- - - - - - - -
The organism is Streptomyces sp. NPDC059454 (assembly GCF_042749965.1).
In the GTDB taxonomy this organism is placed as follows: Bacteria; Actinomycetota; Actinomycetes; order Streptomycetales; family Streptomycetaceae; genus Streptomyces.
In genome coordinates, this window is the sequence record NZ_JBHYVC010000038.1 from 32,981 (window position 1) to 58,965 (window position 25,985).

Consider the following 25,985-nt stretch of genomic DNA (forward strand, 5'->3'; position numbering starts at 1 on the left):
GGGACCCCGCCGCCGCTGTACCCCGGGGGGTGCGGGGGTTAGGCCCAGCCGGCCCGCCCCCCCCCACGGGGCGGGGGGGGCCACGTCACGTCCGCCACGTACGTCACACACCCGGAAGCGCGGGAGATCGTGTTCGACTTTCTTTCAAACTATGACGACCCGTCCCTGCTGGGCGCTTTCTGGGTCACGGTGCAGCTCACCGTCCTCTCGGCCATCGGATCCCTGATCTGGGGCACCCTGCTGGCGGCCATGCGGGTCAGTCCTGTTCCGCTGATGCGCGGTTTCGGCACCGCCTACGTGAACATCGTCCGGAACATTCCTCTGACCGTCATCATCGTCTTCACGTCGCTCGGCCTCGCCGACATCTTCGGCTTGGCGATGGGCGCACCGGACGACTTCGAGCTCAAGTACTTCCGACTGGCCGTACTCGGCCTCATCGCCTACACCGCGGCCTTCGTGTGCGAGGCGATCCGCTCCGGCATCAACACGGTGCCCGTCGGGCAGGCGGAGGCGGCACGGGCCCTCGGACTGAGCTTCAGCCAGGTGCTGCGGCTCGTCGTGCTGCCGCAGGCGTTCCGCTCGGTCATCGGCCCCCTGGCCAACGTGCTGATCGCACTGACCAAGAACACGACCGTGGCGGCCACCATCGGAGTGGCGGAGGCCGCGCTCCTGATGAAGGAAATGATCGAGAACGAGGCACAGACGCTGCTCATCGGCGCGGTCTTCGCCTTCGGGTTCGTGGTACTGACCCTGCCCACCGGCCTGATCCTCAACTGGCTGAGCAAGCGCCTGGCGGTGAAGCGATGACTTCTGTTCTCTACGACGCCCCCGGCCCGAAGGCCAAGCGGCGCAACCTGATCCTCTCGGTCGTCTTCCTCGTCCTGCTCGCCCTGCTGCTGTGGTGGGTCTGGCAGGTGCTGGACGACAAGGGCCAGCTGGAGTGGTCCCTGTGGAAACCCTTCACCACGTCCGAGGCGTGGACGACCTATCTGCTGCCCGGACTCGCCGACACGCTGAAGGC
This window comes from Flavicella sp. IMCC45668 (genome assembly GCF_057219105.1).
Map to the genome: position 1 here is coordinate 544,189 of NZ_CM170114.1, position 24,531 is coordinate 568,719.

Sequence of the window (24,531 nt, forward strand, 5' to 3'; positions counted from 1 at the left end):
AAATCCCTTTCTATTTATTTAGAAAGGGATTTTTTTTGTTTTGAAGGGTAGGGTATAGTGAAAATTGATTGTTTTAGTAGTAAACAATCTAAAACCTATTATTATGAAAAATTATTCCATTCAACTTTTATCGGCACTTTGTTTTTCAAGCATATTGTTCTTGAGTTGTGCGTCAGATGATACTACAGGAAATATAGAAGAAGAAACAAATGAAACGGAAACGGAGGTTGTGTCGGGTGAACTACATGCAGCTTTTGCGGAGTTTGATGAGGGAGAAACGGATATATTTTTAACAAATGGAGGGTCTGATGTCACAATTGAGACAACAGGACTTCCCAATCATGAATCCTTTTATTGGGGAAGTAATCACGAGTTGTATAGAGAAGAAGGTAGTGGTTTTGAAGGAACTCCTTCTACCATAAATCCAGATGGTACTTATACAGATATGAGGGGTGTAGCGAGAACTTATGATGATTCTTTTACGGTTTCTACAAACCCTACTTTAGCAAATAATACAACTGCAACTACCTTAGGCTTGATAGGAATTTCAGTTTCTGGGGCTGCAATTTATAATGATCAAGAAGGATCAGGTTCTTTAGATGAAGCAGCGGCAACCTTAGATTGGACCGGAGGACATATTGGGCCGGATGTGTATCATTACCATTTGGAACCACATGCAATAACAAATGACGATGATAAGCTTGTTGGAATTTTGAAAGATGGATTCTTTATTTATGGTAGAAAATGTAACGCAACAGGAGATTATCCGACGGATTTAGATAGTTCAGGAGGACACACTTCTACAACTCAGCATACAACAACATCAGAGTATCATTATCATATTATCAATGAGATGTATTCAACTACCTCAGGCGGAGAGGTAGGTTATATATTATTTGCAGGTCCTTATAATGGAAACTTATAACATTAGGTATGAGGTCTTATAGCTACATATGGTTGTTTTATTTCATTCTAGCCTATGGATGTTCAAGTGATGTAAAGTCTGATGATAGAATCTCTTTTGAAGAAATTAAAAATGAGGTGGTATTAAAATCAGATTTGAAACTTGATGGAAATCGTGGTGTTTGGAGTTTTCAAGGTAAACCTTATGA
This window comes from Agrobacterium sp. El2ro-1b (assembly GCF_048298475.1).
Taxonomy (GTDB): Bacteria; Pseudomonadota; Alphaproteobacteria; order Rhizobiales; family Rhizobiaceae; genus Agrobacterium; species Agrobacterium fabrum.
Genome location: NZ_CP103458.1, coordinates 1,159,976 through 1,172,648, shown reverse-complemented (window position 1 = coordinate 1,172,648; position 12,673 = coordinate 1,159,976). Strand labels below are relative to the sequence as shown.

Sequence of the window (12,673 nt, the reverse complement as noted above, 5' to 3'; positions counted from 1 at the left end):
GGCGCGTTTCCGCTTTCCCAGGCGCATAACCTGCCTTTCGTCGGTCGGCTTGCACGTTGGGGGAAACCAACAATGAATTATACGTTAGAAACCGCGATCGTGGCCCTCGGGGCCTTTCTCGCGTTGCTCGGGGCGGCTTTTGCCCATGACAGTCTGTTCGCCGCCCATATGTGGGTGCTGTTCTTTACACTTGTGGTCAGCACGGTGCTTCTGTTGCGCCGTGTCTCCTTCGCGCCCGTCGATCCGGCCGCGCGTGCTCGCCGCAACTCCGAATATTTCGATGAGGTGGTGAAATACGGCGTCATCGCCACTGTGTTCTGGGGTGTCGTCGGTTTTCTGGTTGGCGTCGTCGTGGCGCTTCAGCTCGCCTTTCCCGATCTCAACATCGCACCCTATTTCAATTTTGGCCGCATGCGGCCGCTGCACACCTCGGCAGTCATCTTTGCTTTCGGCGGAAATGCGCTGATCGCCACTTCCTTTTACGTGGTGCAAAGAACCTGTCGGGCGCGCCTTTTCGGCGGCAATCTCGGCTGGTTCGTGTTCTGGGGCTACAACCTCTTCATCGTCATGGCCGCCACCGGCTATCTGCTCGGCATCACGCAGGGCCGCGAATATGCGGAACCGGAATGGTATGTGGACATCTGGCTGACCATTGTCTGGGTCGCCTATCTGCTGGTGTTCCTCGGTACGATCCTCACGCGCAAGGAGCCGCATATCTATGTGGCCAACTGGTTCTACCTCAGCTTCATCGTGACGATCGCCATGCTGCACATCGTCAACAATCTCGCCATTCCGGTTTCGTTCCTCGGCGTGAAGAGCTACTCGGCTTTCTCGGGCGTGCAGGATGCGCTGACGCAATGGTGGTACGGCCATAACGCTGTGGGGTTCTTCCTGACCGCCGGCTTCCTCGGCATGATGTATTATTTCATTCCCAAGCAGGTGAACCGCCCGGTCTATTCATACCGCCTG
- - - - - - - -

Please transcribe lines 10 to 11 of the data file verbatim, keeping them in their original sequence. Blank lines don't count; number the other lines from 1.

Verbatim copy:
This window comes from Agrobacterium sp. El2ro-1b (assembly GCF_048298475.1).
Taxonomy (GTDB): Bacteria; Pseudomonadota; Alphaproteobacteria; order Rhizobiales; family Rhizobiaceae; genus Agrobacterium; species Agrobacterium fabrum.